Loan Amortization Table Calculator

Visualizing a Loan’s Amortization Table

This calculator can be used to show the balance on a loan at the end of each 12-month period, which is also known as an amortization table. The calculator needs a total of three inputs, including:

  • The value initial loan value, which is also called the principal of the loan. This is the total amount of money borrowed
  • The annual interest rate on the loan, also known as the finance charges
  • The loan term, in years. This calculator can provide an amortization table for loans spanning from three to ten years

The calculator then provides the user with two sets of outputs:

  • The first set of outputs include the monthly payment, the term of the loan (in months), the total of all payments, and the total interest paid, or finance charges
  • The second set of data is the amortization table itself, showing the balance of the loan, or the remaining principal, at the end of each year (12-month period)

Note: The last year of all amortization tables will show a zero outstanding balance on the loan, this is normal and expected behavior for this calculator.

What is a Loan Amortization Table?

Car and personal loans are typically repaid by the borrower to the lender via a series of monthly payments. This process is referred to as amortizing the loan. When a borrower repays a loan, the monthly payments have two components. One part of the payment goes towards paying the finance or interest charges, which is related to the interest rate charged on the loan. The second part of the payment goes towards repaying the principal of the loan, which is the money borrowed from the lender. An amortization table shows the borrower the outstanding balance on the loan at the end of each period. This calculator provides the loan balance at the end of each period, which is typically twelve months.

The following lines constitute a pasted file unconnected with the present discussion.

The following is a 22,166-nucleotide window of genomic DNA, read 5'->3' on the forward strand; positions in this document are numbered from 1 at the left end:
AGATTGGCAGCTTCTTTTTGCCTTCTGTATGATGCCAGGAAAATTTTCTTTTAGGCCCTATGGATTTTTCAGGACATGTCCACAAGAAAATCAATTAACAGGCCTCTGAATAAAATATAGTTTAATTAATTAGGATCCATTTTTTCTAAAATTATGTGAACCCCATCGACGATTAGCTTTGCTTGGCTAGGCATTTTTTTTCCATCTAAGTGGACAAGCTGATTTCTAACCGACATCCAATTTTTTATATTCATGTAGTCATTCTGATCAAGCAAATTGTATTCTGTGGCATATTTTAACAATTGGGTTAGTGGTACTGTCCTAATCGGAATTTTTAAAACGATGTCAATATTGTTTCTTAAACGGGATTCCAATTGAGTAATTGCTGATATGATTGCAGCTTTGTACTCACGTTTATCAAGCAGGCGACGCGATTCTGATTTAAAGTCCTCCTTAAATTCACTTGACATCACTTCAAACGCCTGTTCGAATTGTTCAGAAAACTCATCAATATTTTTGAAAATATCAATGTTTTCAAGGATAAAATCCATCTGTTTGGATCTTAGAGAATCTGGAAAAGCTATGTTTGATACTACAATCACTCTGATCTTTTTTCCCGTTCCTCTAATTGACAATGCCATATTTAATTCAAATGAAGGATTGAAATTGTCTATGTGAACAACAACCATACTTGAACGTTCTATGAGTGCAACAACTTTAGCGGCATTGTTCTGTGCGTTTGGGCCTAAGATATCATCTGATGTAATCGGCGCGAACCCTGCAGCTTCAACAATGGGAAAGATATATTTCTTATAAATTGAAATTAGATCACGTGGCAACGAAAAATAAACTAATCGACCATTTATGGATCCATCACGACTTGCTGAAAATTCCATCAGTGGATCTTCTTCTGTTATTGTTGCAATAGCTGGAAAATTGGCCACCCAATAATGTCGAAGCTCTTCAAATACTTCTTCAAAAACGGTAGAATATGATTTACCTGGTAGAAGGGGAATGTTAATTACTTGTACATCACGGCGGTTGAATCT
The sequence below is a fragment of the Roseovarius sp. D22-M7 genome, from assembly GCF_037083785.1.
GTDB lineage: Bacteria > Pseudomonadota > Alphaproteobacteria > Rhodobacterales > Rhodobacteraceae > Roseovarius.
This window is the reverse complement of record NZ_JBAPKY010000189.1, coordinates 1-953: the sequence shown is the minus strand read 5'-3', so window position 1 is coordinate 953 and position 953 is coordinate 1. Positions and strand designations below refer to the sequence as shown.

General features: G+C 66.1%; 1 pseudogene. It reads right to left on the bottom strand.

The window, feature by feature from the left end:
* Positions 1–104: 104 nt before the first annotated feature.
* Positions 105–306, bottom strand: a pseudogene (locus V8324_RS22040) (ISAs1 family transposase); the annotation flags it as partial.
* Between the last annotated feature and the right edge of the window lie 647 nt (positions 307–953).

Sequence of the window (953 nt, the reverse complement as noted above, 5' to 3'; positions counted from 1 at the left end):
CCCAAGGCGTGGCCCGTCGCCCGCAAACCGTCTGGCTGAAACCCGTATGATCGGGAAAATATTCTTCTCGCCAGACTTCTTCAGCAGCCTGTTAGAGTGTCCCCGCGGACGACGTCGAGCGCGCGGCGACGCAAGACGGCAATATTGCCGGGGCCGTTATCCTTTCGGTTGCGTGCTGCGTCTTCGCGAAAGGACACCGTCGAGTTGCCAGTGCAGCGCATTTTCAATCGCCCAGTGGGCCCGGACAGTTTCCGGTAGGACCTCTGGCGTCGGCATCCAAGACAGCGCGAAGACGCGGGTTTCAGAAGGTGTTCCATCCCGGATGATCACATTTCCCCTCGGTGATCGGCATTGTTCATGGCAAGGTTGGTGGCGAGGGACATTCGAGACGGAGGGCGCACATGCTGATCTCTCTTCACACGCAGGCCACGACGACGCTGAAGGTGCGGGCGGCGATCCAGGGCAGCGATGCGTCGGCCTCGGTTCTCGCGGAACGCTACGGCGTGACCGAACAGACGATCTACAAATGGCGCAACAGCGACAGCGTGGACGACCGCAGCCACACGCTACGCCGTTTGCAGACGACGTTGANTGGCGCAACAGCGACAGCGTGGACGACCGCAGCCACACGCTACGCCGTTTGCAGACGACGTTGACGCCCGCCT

Understanding Amortization Tables

Understanding the data in an amortization table can help a borrower to figure out how much money they still owe a lender. This can be useful if the borrower intends to eventually pay off the loan. The data in this table can also be useful to people thinking about taking out a loan. We’ve designed this tool to provide insights to a loan before taking one. For example, by varying the loan value, interest rate, or term of the loan, the calculator will display the monthly payment, total of all payments and the interest paid the lender. Admittedly, when interest rates are low there is not a lot of savings associated with short-term loans. When interest rates are high (greater than 7% or so), the amount of finance charges paid on a longer-term loan will be significantly higher than a shorter-term loan as demonstrated by the examples below.

Loan One

  • Initial Loan Value = 20,000
  • Annual Interest Rate = 3.500%
  • Term = 10 Years
  • Interest Paid = 3,733

Loan Two

  • Initial Loan Value = 20,000
  • Annual Interest Rate = 7.000%
  • Term = 10 Years
  • Interest Paid = 7,866

In this example we see that with a ten-year loan for 20,0000 with an interest rate of 3.500% results in finance charges of 3,733 while the same loan carrying an interest rate of 7.000% results in 7,866 in finance charges.